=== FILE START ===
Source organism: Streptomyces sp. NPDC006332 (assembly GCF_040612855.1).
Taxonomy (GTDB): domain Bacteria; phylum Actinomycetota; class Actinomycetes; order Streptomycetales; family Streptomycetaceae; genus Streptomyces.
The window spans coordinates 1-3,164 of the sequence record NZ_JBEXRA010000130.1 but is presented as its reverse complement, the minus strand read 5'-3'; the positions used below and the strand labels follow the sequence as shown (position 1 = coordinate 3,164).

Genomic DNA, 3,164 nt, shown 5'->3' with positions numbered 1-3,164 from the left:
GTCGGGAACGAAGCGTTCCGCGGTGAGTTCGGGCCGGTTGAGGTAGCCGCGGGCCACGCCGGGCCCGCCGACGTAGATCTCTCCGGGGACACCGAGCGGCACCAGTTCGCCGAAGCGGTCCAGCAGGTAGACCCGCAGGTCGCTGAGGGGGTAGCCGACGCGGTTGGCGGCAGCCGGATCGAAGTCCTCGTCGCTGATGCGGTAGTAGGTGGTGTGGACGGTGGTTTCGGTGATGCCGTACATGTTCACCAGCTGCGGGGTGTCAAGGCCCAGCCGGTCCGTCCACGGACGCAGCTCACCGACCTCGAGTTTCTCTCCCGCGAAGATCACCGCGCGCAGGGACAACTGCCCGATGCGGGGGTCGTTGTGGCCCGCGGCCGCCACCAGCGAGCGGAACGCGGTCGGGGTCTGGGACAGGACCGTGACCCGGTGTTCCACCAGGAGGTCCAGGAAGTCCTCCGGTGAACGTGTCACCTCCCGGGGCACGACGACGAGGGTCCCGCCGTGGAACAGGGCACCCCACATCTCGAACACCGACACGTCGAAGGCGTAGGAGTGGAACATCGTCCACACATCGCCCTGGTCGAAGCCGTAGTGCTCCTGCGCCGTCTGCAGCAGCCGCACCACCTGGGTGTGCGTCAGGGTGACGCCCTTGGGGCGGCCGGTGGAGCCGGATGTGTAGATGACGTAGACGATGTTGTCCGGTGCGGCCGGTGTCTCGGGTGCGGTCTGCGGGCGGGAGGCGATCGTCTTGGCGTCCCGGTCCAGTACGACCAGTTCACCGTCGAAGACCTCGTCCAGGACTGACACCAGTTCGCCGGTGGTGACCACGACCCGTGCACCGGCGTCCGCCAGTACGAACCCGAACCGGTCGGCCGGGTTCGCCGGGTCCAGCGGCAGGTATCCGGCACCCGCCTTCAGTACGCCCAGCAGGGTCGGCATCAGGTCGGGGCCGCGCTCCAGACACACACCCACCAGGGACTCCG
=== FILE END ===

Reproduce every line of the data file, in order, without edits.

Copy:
Source organism: Streptomyces sp. NPDC006332 (assembly GCF_040612855.1).
Taxonomy (GTDB): domain Bacteria; phylum Actinomycetota; class Actinomycetes; order Streptomycetales; family Streptomycetaceae; genus Streptomyces.
The window spans coordinates 1-3,164 of the sequence record NZ_JBEXRA010000130.1 but is presented as its reverse complement, the minus strand read 5'-3'; the positions used below and the strand labels follow the sequence as shown (position 1 = coordinate 3,164).

Genomic DNA, 3,164 nt, shown 5'->3' with positions numbered 1-3,164 from the left:
GTCGGGAACGAAGCGTTCCGCGGTGAGTTCGGGCCGGTTGAGGTAGCCGCGGGCCACGCCGGGCCCGCCGACGTAGATCTCTCCGGGGACACCGAGCGGCACCAGTTCGCCGAAGCGGTCCAGCAGGTAGACCCGCAGGTCGCTGAGGGGGTAGCCGACGCGGTTGGCGGCAGCCGGATCGAAGTCCTCGTCGCTGATGCGGTAGTAGGTGGTGTGGACGGTGGTTTCGGTGATGCCGTACATGTTCACCAGCTGCGGGGTGTCAAGGCCCAGCCGGTCCGTCCACGGACGCAGCTCACCGACCTCGAGTTTCTCTCCCGCGAAGATCACCGCGCGCAGGGACAACTGCCCGATGCGGGGGTCGTTGTGGCCCGCGGCCGCCACCAGCGAGCGGAACGCGGTCGGGGTCTGGGACAGGACCGTGACCCGGTGTTCCACCAGGAGGTCCAGGAAGTCCTCCGGTGAACGTGTCACCTCCCGGGGCACGACGACGAGGGTCCCGCCGTGGAACAGGGCACCCCACATCTCGAACACCGACACGTCGAAGGCGTAGGAGTGGAACATCGTCCACACATCGCCCTGGTCGAAGCCGTAGTGCTCCTGCGCCGTCTGCAGCAGCCGCACCACCTGGGTGTGCGTCAGGGTGACGCCCTTGGGGCGGCCGGTGGAGCCGGATGTGTAGATGACGTAGACGATGTTGTCCGGTGCGGCCGGTGTCTCGGGTGCGGTCTGCGGGCGGGAGGCGATCGTCTTGGCGTCCCGGTCCAGTACGACCAGTTCACCGTCGAAGACCTCGTCCAGGACTGACACCAGTTCGCCGGTGGTGACCACGACCCGTGCACCGGCGTCCGCCAGTACGAACCCGAACCGGTCGGCCGGGTTCGCCGGGTCCAGCGGCAGGTATCCGGCACCCGCCTTCAGTACGCCCAGCAGGGTCGGCATCAGGTCGGGGCCGCGCTCCAGACACACACCCACCAGGGACTCCG